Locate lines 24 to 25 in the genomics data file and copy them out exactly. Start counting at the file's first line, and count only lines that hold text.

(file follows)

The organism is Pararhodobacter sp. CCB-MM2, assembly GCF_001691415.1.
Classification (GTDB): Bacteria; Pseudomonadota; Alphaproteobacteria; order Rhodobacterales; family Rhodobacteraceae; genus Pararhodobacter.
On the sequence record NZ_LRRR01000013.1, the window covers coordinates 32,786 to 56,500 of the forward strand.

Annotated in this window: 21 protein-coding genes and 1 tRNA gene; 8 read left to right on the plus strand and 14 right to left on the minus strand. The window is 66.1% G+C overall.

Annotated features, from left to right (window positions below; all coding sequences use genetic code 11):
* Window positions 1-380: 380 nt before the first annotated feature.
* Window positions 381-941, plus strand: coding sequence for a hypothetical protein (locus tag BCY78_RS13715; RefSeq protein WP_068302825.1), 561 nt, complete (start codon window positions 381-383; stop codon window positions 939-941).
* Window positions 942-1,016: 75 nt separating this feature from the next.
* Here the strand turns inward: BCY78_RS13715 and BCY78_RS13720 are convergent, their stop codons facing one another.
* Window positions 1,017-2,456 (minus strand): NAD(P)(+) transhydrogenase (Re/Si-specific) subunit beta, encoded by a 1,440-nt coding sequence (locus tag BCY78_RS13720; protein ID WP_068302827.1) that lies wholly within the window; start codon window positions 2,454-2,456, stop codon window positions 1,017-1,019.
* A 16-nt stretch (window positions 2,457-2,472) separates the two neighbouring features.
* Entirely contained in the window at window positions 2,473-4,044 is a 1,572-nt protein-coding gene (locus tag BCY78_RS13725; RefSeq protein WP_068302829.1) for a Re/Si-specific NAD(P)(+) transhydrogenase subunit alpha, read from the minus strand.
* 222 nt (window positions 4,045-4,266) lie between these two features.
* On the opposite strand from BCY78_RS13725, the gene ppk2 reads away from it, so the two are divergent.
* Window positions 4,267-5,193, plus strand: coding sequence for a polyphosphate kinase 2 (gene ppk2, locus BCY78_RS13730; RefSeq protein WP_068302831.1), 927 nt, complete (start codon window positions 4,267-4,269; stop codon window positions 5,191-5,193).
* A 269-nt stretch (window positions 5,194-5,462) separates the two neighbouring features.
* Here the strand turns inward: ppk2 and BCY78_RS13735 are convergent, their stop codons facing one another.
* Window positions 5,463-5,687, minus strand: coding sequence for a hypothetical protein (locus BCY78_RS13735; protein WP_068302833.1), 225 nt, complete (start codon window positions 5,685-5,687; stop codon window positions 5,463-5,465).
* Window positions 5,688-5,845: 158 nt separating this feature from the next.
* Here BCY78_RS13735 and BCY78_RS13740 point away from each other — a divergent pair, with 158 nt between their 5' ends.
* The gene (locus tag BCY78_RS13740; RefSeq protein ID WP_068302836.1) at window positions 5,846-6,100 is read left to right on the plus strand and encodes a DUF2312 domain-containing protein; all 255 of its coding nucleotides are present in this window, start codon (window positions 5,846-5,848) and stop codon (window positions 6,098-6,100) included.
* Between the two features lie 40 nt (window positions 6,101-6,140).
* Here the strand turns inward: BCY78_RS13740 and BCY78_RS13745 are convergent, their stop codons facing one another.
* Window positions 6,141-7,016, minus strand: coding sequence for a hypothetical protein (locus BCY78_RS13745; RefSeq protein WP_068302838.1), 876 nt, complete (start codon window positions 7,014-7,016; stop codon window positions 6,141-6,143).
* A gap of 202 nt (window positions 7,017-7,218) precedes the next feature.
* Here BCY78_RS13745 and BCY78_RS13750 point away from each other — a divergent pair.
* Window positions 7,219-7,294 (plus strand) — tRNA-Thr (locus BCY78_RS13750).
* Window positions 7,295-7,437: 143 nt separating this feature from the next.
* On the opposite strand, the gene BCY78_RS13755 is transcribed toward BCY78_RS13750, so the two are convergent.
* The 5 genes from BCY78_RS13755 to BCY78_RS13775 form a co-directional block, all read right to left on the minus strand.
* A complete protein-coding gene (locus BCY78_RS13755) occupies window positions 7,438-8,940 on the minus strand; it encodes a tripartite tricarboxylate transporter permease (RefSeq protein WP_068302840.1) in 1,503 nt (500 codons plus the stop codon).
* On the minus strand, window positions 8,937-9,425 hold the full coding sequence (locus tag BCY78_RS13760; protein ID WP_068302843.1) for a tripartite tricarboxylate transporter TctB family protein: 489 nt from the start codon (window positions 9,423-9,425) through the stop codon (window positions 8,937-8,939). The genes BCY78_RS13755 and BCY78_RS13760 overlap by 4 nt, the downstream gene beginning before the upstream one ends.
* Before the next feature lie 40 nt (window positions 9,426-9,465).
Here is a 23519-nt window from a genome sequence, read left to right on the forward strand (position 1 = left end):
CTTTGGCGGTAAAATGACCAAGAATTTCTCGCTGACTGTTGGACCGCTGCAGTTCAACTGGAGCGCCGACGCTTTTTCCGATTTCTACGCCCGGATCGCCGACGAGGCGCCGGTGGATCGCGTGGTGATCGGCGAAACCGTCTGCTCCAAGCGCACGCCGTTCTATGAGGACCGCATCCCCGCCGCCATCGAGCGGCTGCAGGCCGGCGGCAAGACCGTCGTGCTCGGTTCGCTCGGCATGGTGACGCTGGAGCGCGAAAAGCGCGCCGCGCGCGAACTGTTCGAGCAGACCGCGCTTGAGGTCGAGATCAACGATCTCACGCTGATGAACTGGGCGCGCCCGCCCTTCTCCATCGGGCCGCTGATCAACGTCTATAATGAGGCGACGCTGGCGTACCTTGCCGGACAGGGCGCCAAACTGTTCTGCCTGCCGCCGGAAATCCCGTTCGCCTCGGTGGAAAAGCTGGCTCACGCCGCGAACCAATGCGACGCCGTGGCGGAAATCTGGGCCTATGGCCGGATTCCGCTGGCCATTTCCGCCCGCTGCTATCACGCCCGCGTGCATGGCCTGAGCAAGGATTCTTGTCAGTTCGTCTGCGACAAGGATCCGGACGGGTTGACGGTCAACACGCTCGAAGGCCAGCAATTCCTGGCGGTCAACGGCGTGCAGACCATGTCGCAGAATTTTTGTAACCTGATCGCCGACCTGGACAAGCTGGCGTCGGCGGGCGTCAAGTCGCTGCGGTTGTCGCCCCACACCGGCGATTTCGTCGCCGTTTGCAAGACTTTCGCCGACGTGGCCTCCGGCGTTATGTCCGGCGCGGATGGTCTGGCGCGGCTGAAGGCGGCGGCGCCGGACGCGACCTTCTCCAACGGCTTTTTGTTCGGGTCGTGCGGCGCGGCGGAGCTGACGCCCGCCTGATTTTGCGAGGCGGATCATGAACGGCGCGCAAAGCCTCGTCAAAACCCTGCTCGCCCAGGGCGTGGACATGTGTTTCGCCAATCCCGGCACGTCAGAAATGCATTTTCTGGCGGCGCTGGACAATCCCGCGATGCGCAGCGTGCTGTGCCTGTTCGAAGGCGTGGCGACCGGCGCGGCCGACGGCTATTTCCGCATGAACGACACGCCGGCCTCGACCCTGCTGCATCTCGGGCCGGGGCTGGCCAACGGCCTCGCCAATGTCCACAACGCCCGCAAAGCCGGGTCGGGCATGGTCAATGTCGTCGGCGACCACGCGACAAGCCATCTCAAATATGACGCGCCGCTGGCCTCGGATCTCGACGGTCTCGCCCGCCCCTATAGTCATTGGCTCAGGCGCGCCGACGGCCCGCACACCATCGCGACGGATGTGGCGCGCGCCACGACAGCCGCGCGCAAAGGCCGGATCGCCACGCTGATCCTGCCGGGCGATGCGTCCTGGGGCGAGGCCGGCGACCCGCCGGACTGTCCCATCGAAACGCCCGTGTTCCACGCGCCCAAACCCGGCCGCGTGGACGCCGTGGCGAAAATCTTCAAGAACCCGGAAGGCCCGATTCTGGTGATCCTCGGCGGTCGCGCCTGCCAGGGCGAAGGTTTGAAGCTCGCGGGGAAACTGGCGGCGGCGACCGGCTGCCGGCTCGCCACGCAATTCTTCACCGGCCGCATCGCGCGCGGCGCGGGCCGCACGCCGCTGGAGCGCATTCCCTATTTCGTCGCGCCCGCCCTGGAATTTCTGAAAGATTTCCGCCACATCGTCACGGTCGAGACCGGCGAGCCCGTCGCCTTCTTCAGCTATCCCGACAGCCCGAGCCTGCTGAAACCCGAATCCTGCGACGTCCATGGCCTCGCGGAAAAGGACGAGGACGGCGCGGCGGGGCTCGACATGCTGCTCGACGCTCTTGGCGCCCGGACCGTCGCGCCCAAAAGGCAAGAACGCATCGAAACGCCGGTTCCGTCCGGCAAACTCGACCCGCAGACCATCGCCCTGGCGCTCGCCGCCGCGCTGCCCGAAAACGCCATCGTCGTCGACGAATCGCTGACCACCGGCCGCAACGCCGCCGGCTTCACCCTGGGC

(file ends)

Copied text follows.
* Window positions 6,141-7,016, minus strand: coding sequence for a hypothetical protein (locus BCY78_RS13745; RefSeq protein WP_068302838.1), 876 nt, complete (start codon window positions 7,014-7,016; stop codon window positions 6,141-6,143).
* A gap of 202 nt (window positions 7,017-7,218) precedes the next feature.